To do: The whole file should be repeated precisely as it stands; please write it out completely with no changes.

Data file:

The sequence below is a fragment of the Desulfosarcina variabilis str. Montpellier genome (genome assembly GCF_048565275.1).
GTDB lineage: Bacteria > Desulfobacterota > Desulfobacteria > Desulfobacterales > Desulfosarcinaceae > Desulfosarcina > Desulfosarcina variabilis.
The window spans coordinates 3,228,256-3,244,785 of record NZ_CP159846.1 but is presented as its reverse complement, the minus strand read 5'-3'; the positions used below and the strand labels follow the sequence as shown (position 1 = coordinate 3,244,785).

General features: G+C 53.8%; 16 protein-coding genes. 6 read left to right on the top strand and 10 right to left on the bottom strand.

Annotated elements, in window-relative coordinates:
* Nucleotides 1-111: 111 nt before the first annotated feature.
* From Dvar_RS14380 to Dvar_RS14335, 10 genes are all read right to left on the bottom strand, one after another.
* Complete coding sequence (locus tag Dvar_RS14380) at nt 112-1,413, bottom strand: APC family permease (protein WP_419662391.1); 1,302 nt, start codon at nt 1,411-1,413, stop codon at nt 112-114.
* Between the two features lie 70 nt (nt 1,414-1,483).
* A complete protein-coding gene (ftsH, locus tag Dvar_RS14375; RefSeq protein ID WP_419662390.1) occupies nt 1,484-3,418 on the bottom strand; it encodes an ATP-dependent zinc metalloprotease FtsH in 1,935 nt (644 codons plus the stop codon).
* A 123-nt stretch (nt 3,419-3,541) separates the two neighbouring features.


The sequence below is a fragment of the Desulfosarcina variabilis str. Montpellier genome (genome assembly GCF_048565275.1).
GTDB lineage: Bacteria > Desulfobacterota > Desulfobacteria > Desulfobacterales > Desulfosarcinaceae > Desulfosarcina > Desulfosarcina variabilis.
The window spans coordinates 3,228,256-3,244,785 of record NZ_CP159846.1 but is presented as its reverse complement, the minus strand read 5'-3'; the positions used below and the strand labels follow the sequence as shown (position 1 = coordinate 3,244,785).

General features: G+C 53.8%; 16 protein-coding genes. 6 read left to right on the top strand and 10 right to left on the bottom strand.

Annotated elements, in window-relative coordinates:
* Nucleotides 1-111: 111 nt before the first annotated feature.
* From Dvar_RS14380 to Dvar_RS14335, 10 genes are all read right to left on the bottom strand, one after another.
* Complete coding sequence (locus tag Dvar_RS14380) at nt 112-1,413, bottom strand: APC family permease (protein WP_419662391.1); 1,302 nt, start codon at nt 1,411-1,413, stop codon at nt 112-114.
* Between the two features lie 70 nt (nt 1,414-1,483).
* A complete protein-coding gene (ftsH, locus tag Dvar_RS14375; RefSeq protein ID WP_419662390.1) occupies nt 1,484-3,418 on the bottom strand; it encodes an ATP-dependent zinc metalloprotease FtsH in 1,935 nt (644 codons plus the stop codon).
* A 123-nt stretch (nt 3,419-3,541) separates the two neighbouring features.